The water supply 'gap' between Southwestern New Mexico cities' water supplies and new demands is only 35 acre feet, which can be met with available water conservation practices, rather than constructing the expensive, unnecessary Gila diversion project.

The report shows that the proposed Gila diversion project, despite a committed federal subsidy under the Arizona Water Settlements Act (AWSA), would still burden ratepayers in SW New Mexico or state tax payers with $300 million needed to cover project costs, as well as additional annual operating costs of over $6 million. New analysis also found that the water supply ‘gap’ between cities’ water supplies and new demands is only 35 acre feet and this amount can be entirely met with currently available water conservation practices and strategies.

This assessment provides several key recommendations for water planners and policy makers that can help New Mexico chart a path forward to meet the water needs of the region without expensive infrastructure and sacrificing the state’s important freshwater resources:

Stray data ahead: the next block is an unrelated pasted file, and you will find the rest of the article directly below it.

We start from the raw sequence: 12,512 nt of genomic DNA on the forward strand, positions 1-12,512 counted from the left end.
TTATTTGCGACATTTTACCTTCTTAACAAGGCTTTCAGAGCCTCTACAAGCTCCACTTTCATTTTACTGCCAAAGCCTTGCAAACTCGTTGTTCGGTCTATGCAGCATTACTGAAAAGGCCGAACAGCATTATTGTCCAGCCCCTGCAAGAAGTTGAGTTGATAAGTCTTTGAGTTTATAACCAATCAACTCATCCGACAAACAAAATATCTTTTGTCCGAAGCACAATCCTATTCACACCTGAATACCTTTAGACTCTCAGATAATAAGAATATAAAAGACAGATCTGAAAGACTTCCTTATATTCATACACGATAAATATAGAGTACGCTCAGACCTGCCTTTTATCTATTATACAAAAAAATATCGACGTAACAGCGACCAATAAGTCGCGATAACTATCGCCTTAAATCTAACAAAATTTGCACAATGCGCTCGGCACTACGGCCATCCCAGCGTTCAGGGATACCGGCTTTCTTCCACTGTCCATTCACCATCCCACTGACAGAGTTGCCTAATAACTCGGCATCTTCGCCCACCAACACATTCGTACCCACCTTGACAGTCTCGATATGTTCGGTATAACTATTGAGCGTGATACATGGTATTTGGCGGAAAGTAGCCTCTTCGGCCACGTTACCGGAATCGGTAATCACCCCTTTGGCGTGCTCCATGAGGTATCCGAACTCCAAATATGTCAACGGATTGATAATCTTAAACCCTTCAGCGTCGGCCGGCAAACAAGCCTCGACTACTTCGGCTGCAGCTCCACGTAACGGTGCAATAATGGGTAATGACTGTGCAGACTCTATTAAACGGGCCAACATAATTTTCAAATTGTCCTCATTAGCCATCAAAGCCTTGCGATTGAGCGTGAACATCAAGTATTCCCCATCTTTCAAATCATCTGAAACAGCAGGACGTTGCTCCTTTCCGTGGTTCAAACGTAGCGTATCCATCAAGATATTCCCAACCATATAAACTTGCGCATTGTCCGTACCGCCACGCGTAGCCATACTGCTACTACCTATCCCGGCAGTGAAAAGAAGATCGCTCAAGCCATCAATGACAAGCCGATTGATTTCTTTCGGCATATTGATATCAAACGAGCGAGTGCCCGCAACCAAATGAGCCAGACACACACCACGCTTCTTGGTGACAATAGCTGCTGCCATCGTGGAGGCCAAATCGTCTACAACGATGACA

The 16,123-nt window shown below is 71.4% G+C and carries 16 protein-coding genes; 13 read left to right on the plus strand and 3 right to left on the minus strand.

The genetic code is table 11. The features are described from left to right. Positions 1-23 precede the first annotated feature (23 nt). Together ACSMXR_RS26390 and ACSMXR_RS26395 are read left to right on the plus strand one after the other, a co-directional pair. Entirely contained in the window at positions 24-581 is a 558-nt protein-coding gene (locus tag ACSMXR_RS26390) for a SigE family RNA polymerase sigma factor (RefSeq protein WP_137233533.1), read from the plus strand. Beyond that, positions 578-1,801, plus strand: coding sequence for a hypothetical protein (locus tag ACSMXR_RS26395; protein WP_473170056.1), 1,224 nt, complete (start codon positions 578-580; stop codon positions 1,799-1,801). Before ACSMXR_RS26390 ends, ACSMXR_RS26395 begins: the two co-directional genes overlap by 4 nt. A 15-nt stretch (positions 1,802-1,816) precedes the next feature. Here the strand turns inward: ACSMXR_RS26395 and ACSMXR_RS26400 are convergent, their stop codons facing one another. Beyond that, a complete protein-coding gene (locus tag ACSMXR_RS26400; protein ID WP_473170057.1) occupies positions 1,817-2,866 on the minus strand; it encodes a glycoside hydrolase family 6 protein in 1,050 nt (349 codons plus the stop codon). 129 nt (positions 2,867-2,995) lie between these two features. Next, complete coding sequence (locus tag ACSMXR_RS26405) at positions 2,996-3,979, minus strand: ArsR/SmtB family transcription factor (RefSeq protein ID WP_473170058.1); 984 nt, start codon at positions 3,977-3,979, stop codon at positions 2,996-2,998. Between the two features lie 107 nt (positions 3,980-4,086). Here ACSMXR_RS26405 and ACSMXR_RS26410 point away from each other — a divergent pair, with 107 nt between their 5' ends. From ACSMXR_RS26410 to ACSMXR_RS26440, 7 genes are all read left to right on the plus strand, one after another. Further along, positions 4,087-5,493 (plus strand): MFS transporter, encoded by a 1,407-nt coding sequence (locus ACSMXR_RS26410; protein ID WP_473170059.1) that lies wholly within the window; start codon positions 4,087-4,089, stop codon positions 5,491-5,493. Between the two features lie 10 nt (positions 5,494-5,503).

1. Do not burden Southwestern New Mexico customers or New Mexico state tax payers with an expensive and unnecessary diversion project when cheaper and more flexible alternatives are available.
  2. Meet the projected gap with conservation. Conservation is the cheapest and fastest way to stretch water supplies, and conservation measures can be developed incrementally and over time, as population (and demands) grow, which does not financially commit communities—and future generations—to large, expensive, and unnecessary structural projects.
  3. Maximize the role of water reuse to meet the future needs of the region’s residents, and work to improve public perception and acceptance of reuse projects.
  4. Protect the region’s freshwater resources as an integral part of any future water development strategy. Outdoor recreation and non-consumptive uses of water for fishing, rafting, and other uses are worth billions of dollars annually to the state’s economy and are critical to New Mexico’s quality of life.